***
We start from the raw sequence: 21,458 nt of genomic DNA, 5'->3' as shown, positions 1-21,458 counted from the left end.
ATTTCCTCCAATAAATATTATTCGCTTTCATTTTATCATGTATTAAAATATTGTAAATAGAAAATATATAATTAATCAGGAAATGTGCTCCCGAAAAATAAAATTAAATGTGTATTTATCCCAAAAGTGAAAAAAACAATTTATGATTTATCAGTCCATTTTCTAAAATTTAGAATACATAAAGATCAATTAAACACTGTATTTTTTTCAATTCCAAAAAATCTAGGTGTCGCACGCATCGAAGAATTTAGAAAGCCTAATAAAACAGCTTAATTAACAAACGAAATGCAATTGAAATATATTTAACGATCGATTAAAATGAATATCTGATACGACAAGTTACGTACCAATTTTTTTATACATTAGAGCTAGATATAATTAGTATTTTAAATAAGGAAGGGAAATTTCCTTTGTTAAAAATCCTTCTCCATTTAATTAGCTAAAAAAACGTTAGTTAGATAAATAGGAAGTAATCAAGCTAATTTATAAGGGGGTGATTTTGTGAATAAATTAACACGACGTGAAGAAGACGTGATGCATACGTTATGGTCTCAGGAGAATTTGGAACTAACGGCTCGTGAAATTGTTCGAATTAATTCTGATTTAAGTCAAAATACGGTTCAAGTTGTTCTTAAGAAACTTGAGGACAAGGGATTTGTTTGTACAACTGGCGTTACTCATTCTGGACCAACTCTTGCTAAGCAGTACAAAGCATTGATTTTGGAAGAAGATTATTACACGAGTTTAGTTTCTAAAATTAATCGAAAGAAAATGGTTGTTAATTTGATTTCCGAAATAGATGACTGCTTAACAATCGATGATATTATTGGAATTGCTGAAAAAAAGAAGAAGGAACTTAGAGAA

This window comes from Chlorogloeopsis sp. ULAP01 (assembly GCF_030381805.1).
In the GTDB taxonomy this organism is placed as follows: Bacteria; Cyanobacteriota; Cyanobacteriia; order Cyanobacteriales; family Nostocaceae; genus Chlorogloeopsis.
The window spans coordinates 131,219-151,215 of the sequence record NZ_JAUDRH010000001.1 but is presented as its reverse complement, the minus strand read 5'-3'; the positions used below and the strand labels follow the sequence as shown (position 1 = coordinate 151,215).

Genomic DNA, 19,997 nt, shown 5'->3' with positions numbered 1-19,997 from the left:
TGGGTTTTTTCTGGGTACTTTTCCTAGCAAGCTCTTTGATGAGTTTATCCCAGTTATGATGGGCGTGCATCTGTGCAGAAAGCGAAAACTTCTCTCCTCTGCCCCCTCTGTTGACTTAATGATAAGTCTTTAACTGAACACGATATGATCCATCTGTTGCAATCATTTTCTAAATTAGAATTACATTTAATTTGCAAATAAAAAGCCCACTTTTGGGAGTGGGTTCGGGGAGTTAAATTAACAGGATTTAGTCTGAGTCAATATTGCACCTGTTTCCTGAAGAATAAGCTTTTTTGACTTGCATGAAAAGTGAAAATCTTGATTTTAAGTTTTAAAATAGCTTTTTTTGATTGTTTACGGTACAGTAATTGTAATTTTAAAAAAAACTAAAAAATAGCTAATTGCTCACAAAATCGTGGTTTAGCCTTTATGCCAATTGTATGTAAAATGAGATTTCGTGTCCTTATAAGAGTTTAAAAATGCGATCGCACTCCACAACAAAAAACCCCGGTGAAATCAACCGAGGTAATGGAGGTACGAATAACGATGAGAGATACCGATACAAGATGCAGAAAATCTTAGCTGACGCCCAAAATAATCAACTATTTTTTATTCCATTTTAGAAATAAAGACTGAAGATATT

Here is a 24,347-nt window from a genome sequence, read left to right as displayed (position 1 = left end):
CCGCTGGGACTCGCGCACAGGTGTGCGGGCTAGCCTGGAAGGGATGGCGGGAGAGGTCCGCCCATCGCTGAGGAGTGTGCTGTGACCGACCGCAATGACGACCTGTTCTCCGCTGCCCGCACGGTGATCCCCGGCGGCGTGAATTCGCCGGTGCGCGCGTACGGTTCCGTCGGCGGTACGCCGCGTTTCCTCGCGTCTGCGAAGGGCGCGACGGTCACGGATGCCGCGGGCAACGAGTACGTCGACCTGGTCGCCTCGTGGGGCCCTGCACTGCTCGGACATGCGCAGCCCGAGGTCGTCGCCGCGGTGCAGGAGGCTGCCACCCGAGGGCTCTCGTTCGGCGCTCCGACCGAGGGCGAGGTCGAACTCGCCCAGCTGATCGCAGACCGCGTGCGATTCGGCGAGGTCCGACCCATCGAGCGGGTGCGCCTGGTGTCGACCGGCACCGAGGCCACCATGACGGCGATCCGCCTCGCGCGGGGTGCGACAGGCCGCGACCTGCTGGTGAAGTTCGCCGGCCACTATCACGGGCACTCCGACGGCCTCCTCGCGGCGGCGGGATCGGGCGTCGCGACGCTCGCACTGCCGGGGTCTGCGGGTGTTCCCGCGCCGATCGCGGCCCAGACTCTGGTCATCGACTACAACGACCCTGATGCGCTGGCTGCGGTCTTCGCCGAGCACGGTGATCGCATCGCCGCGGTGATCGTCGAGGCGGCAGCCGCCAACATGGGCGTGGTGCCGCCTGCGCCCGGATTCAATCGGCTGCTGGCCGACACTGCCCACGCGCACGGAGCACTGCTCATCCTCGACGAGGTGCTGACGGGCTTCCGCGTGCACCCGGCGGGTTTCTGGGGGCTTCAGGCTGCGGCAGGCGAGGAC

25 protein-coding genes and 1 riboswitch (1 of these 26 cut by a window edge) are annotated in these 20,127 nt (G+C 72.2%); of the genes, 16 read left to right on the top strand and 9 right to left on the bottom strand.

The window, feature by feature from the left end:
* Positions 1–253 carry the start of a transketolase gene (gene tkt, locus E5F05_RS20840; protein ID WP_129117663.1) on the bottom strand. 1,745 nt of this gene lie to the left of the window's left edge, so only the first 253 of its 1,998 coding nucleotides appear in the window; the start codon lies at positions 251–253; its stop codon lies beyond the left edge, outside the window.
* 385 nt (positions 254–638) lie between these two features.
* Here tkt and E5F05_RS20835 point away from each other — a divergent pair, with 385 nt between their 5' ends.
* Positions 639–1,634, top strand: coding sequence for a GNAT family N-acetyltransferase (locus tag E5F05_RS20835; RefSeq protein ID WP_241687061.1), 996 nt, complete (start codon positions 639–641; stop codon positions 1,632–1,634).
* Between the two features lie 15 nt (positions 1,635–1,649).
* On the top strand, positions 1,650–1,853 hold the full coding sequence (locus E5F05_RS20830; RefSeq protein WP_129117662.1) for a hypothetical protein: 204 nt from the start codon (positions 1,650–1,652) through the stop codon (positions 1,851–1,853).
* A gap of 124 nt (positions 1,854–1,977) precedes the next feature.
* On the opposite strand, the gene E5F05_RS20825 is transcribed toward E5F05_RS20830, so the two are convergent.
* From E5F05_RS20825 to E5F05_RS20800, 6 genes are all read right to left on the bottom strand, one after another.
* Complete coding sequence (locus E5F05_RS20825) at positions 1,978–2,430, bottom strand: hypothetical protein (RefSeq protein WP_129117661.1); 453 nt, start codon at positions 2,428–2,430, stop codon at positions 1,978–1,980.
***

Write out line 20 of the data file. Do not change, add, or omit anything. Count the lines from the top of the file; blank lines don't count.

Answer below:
* From E5F05_RS20825 to E5F05_RS20800, 6 genes are all read right to left on the bottom strand, one after another.